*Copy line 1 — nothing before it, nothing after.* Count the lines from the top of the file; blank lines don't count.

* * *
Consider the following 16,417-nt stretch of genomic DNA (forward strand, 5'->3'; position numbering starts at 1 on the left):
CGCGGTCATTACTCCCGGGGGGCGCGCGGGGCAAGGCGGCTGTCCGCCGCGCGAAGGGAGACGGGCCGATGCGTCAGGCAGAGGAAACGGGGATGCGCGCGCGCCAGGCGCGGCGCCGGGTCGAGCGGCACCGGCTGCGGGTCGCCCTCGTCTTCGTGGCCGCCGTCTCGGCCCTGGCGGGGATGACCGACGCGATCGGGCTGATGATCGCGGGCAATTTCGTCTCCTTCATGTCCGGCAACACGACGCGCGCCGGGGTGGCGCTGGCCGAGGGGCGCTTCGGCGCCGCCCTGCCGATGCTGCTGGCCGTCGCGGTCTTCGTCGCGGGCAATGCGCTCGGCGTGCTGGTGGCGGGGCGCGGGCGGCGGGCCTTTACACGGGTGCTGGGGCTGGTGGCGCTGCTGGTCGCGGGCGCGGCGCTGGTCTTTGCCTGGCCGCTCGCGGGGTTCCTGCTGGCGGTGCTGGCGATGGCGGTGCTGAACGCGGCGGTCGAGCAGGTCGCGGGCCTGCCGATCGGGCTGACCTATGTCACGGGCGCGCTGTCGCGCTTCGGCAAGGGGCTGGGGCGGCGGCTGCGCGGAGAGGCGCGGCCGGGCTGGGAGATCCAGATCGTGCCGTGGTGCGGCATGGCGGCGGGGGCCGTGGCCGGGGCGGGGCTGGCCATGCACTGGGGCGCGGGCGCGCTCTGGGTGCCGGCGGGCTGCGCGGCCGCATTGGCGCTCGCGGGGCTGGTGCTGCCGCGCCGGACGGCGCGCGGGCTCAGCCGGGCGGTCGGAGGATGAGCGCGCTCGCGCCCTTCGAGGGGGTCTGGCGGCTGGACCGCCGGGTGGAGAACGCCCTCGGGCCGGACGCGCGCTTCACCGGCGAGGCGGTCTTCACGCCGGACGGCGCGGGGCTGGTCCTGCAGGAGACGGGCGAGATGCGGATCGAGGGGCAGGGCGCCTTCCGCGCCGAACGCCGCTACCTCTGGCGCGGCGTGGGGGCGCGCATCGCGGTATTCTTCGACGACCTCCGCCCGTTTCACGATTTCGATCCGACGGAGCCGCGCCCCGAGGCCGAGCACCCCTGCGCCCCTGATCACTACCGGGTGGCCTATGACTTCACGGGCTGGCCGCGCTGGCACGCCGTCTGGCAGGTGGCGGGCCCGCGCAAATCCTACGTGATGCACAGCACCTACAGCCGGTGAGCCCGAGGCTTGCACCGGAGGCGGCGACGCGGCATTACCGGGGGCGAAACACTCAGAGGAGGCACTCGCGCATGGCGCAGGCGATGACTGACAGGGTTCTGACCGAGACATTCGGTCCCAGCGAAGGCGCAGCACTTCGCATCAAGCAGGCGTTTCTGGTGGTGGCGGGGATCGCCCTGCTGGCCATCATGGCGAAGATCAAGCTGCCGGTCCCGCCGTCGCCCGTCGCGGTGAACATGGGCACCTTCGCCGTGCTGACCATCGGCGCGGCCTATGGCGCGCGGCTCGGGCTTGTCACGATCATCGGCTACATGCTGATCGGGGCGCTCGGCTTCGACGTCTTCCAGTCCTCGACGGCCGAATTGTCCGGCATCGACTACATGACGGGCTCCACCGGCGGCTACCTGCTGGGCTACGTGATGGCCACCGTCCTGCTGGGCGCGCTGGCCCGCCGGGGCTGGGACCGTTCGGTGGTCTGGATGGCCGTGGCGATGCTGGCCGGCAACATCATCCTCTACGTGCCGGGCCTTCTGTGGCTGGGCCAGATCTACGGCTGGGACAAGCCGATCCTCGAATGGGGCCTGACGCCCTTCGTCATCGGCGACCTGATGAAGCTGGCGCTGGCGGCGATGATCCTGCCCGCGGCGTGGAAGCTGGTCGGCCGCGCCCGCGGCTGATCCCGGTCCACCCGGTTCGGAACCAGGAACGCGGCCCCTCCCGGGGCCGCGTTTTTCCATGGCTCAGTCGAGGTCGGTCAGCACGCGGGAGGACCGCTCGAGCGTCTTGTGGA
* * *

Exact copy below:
Consider the following 16,417-nt stretch of genomic DNA (forward strand, 5'->3'; position numbering starts at 1 on the left):